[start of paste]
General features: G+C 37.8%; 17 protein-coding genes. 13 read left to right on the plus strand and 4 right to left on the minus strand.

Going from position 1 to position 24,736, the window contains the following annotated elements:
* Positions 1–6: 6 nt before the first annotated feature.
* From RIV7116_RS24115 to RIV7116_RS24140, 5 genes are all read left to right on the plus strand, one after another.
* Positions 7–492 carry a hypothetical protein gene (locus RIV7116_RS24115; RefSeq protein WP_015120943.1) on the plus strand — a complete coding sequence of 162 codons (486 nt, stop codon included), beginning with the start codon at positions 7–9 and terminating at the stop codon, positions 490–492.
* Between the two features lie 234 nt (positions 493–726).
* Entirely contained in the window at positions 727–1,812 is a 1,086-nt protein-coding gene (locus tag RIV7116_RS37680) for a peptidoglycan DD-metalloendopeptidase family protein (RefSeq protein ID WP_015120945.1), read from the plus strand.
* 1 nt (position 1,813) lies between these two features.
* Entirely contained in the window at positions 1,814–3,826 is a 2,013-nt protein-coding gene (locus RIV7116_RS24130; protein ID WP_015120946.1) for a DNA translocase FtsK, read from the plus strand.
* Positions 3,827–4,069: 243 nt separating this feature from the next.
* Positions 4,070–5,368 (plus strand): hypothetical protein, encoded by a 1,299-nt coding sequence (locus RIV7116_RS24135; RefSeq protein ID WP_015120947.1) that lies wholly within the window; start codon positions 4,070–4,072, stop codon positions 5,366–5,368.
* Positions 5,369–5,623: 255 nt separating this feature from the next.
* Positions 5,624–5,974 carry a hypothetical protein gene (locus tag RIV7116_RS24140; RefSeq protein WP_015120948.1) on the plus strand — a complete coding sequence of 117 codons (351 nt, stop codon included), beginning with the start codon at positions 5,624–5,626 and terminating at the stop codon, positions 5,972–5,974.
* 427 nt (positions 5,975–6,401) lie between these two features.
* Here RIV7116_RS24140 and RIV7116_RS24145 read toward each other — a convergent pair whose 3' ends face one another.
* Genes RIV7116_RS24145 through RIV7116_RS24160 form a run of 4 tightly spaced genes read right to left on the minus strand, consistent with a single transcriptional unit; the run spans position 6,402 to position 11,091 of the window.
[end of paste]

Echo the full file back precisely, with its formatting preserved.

General features: G+C 37.8%; 17 protein-coding genes. 13 read left to right on the plus strand and 4 right to left on the minus strand.

Going from position 1 to position 24,736, the window contains the following annotated elements:
* Positions 1–6: 6 nt before the first annotated feature.
* From RIV7116_RS24115 to RIV7116_RS24140, 5 genes are all read left to right on the plus strand, one after another.
* Positions 7–492 carry a hypothetical protein gene (locus RIV7116_RS24115; RefSeq protein WP_015120943.1) on the plus strand — a complete coding sequence of 162 codons (486 nt, stop codon included), beginning with the start codon at positions 7–9 and terminating at the stop codon, positions 490–492.
* Between the two features lie 234 nt (positions 493–726).
* Entirely contained in the window at positions 727–1,812 is a 1,086-nt protein-coding gene (locus tag RIV7116_RS37680) for a peptidoglycan DD-metalloendopeptidase family protein (RefSeq protein ID WP_015120945.1), read from the plus strand.
* 1 nt (position 1,813) lies between these two features.
* Entirely contained in the window at positions 1,814–3,826 is a 2,013-nt protein-coding gene (locus RIV7116_RS24130; protein ID WP_015120946.1) for a DNA translocase FtsK, read from the plus strand.
* Positions 3,827–4,069: 243 nt separating this feature from the next.
* Positions 4,070–5,368 (plus strand): hypothetical protein, encoded by a 1,299-nt coding sequence (locus RIV7116_RS24135; RefSeq protein ID WP_015120947.1) that lies wholly within the window; start codon positions 4,070–4,072, stop codon positions 5,366–5,368.
* Positions 5,369–5,623: 255 nt separating this feature from the next.
* Positions 5,624–5,974 carry a hypothetical protein gene (locus tag RIV7116_RS24140; RefSeq protein WP_015120948.1) on the plus strand — a complete coding sequence of 117 codons (351 nt, stop codon included), beginning with the start codon at positions 5,624–5,626 and terminating at the stop codon, positions 5,972–5,974.
* 427 nt (positions 5,975–6,401) lie between these two features.
* Here RIV7116_RS24140 and RIV7116_RS24145 read toward each other — a convergent pair whose 3' ends face one another.
* Genes RIV7116_RS24145 through RIV7116_RS24160 form a run of 4 tightly spaced genes read right to left on the minus strand, consistent with a single transcriptional unit; the run spans position 6,402 to position 11,091 of the window.